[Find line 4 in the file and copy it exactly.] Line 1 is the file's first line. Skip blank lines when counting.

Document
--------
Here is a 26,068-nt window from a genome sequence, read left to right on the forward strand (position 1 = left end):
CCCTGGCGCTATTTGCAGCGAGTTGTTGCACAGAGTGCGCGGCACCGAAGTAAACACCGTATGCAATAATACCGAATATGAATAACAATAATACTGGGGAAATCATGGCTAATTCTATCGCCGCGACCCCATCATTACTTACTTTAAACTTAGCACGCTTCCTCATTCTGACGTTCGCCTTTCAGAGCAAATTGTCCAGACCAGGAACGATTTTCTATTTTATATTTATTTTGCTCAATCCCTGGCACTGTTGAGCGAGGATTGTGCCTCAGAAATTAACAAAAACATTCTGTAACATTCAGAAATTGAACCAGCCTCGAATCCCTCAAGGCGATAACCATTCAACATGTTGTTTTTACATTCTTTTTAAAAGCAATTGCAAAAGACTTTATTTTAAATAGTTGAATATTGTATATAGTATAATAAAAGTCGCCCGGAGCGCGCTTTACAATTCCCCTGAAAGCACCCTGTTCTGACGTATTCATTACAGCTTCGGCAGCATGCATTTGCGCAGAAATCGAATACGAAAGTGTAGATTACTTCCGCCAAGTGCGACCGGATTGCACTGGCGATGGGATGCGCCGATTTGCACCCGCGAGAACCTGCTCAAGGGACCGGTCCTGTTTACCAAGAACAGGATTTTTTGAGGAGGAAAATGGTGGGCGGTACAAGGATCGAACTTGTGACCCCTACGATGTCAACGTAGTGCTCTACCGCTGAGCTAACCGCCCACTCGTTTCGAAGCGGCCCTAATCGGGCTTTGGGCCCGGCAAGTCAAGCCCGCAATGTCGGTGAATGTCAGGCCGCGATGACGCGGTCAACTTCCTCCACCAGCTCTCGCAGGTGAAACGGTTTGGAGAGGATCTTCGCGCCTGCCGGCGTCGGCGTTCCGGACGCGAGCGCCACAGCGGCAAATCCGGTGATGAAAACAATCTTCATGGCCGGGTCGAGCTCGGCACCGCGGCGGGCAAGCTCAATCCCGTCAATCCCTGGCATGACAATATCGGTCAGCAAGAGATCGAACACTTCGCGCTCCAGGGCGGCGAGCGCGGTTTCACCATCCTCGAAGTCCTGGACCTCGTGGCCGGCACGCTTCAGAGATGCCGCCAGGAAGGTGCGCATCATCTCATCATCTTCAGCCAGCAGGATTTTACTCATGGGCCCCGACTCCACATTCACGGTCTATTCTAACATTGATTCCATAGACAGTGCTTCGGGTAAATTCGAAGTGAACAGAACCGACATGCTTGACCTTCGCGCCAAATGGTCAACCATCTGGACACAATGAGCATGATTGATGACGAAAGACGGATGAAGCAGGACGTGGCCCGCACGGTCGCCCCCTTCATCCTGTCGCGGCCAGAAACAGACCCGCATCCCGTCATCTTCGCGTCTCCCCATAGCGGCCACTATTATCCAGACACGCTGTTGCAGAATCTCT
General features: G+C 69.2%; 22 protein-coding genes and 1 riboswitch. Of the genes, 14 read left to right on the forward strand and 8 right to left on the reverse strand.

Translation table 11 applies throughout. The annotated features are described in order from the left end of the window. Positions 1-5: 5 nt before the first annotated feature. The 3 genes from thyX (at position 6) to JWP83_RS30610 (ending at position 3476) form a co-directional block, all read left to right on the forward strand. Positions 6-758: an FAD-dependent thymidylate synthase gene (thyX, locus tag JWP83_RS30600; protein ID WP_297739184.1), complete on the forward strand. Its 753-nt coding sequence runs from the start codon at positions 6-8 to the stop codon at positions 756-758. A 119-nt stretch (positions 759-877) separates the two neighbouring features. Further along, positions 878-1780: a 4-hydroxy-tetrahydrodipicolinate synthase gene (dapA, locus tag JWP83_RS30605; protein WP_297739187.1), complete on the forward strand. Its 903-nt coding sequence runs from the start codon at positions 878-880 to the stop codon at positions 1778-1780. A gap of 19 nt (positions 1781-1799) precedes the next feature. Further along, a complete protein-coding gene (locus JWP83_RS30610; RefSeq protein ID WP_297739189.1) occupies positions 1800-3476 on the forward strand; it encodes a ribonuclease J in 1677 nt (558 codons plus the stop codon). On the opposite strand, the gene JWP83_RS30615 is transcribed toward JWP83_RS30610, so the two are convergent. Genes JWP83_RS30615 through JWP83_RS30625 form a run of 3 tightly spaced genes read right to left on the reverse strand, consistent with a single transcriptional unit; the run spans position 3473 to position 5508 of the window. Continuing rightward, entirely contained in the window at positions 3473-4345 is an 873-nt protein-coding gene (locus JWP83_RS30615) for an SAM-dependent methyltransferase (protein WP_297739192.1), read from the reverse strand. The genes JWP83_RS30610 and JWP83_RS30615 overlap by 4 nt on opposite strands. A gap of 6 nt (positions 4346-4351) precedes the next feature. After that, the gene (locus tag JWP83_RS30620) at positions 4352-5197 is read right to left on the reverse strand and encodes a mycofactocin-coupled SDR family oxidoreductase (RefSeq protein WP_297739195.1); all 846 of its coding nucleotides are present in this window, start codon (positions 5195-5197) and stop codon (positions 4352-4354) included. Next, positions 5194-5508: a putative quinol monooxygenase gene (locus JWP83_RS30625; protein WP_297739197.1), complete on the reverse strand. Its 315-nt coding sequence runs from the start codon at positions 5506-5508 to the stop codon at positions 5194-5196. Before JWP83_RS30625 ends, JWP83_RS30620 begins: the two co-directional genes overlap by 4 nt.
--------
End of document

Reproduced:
Translation table 11 applies throughout. The annotated features are described in order from the left end of the window. Positions 1-5: 5 nt before the first annotated feature. The 3 genes from thyX (at position 6) to JWP83_RS30610 (ending at position 3476) form a co-directional block, all read left to right on the forward strand. Positions 6-758: an FAD-dependent thymidylate synthase gene (thyX, locus tag JWP83_RS30600; protein ID WP_297739184.1), complete on the forward strand. Its 753-nt coding sequence runs from the start codon at positions 6-8 to the stop codon at positions 756-758. A 119-nt stretch (positions 759-877) separates the two neighbouring features. Further along, positions 878-1780: a 4-hydroxy-tetrahydrodipicolinate synthase gene (dapA, locus tag JWP83_RS30605; protein WP_297739187.1), complete on the forward strand. Its 903-nt coding sequence runs from the start codon at positions 878-880 to the stop codon at positions 1778-1780. A gap of 19 nt (positions 1781-1799) precedes the next feature. Further along, a complete protein-coding gene (locus JWP83_RS30610; RefSeq protein ID WP_297739189.1) occupies positions 1800-3476 on the forward strand; it encodes a ribonuclease J in 1677 nt (558 codons plus the stop codon). On the opposite strand, the gene JWP83_RS30615 is transcribed toward JWP83_RS30610, so the two are convergent. Genes JWP83_RS30615 through JWP83_RS30625 form a run of 3 tightly spaced genes read right to left on the reverse strand, consistent with a single transcriptional unit; the run spans position 3473 to position 5508 of the window. Continuing rightward, entirely contained in the window at positions 3473-4345 is an 873-nt protein-coding gene (locus JWP83_RS30615) for an SAM-dependent methyltransferase (protein WP_297739192.1), read from the reverse strand. The genes JWP83_RS30610 and JWP83_RS30615 overlap by 4 nt on opposite strands. A gap of 6 nt (positions 4346-4351) precedes the next feature. After that, the gene (locus tag JWP83_RS30620) at positions 4352-5197 is read right to left on the reverse strand and encodes a mycofactocin-coupled SDR family oxidoreductase (RefSeq protein WP_297739195.1); all 846 of its coding nucleotides are present in this window, start codon (positions 5195-5197) and stop codon (positions 4352-4354) included. Next, positions 5194-5508: a putative quinol monooxygenase gene (locus JWP83_RS30625; protein WP_297739197.1), complete on the reverse strand. Its 315-nt coding sequence runs from the start codon at positions 5506-5508 to the stop codon at positions 5194-5196. Before JWP83_RS30625 ends, JWP83_RS30620 begins: the two co-directional genes overlap by 4 nt.